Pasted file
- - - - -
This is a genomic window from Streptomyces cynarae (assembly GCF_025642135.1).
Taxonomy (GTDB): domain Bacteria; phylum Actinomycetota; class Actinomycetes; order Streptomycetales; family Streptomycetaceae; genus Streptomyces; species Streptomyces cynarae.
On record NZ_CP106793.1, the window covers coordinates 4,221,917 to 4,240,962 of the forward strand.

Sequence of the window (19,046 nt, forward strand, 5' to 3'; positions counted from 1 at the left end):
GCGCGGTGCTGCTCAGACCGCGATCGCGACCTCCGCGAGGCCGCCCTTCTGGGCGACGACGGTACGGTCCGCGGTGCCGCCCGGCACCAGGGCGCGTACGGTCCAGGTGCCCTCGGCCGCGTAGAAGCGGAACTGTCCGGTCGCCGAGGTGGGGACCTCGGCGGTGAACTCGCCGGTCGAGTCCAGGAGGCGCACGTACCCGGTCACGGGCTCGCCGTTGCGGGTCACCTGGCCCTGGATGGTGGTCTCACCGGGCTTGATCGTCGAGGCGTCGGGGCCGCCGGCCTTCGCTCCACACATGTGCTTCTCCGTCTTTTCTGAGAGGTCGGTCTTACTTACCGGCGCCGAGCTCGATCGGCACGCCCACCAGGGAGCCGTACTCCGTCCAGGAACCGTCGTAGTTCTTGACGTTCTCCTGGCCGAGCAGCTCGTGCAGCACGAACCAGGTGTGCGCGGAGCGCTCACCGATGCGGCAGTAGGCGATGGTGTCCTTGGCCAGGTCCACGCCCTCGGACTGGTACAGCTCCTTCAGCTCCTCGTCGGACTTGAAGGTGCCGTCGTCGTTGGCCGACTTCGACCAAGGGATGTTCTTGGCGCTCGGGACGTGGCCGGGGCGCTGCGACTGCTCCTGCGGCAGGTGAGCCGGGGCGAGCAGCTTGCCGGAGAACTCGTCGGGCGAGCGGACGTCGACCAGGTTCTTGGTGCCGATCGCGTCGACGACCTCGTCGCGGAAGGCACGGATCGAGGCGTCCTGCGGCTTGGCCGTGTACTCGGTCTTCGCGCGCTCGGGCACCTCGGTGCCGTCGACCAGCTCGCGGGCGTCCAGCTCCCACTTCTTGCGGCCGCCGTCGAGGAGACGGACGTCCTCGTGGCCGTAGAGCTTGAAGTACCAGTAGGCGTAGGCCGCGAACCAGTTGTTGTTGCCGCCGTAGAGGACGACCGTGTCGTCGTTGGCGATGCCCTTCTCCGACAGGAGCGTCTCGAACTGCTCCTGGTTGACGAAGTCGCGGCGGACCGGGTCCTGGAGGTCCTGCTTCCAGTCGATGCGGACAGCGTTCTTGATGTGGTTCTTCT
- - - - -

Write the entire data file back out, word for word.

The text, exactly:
This is a genomic window from Streptomyces cynarae (assembly GCF_025642135.1).
Taxonomy (GTDB): domain Bacteria; phylum Actinomycetota; class Actinomycetes; order Streptomycetales; family Streptomycetaceae; genus Streptomyces; species Streptomyces cynarae.
On record NZ_CP106793.1, the window covers coordinates 4,221,917 to 4,240,962 of the forward strand.

Sequence of the window (19,046 nt, forward strand, 5' to 3'; positions counted from 1 at the left end):
GCGCGGTGCTGCTCAGACCGCGATCGCGACCTCCGCGAGGCCGCCCTTCTGGGCGACGACGGTACGGTCCGCGGTGCCGCCCGGCACCAGGGCGCGTACGGTCCAGGTGCCCTCGGCCGCGTAGAAGCGGAACTGTCCGGTCGCCGAGGTGGGGACCTCGGCGGTGAACTCGCCGGTCGAGTCCAGGAGGCGCACGTACCCGGTCACGGGCTCGCCGTTGCGGGTCACCTGGCCCTGGATGGTGGTCTCACCGGGCTTGATCGTCGAGGCGTCGGGGCCGCCGGCCTTCGCTCCACACATGTGCTTCTCCGTCTTTTCTGAGAGGTCGGTCTTACTTACCGGCGCCGAGCTCGATCGGCACGCCCACCAGGGAGCCGTACTCCGTCCAGGAACCGTCGTAGTTCTTGACGTTCTCCTGGCCGAGCAGCTCGTGCAGCACGAACCAGGTGTGCGCGGAGCGCTCACCGATGCGGCAGTAGGCGATGGTGTCCTTGGCCAGGTCCACGCCCTCGGACTGGTACAGCTCCTTCAGCTCCTCGTCGGACTTGAAGGTGCCGTCGTCGTTGGCCGACTTCGACCAAGGGATGTTCTTGGCGCTCGGGACGTGGCCGGGGCGCTGCGACTGCTCCTGCGGCAGGTGAGCCGGGGCGAGCAGCTTGCCGGAGAACTCGTCGGGCGAGCGGACGTCGACCAGGTTCTTGGTGCCGATCGCGTCGACGACCTCGTCGCGGAAGGCACGGATCGAGGCGTCCTGCGGCTTGGCCGTGTACTCGGTCTTCGCGCGCTCGGGCACCTCGGTGCCGTCGACCAGCTCGCGGGCGTCCAGCTCCCACTTCTTGCGGCCGCCGTCGAGGAGACGGACGTCCTCGTGGCCGTAGAGCTTGAAGTACCAGTAGGCGTAGGCCGCGAACCAGTTGTTGTTGCCGCCGTAGAGGACGACCGTGTCGTCGTTGGCGATGCCCTTCTCCGACAGGAGCGTCTCGAACTGCTCCTGGTTGACGAAGTCGCGGCGGACCGGGTCCTGGAGGTCCTGCTTCCAGTCGATGCGGACAGCGTTCTTGATGTGGTTCTTCT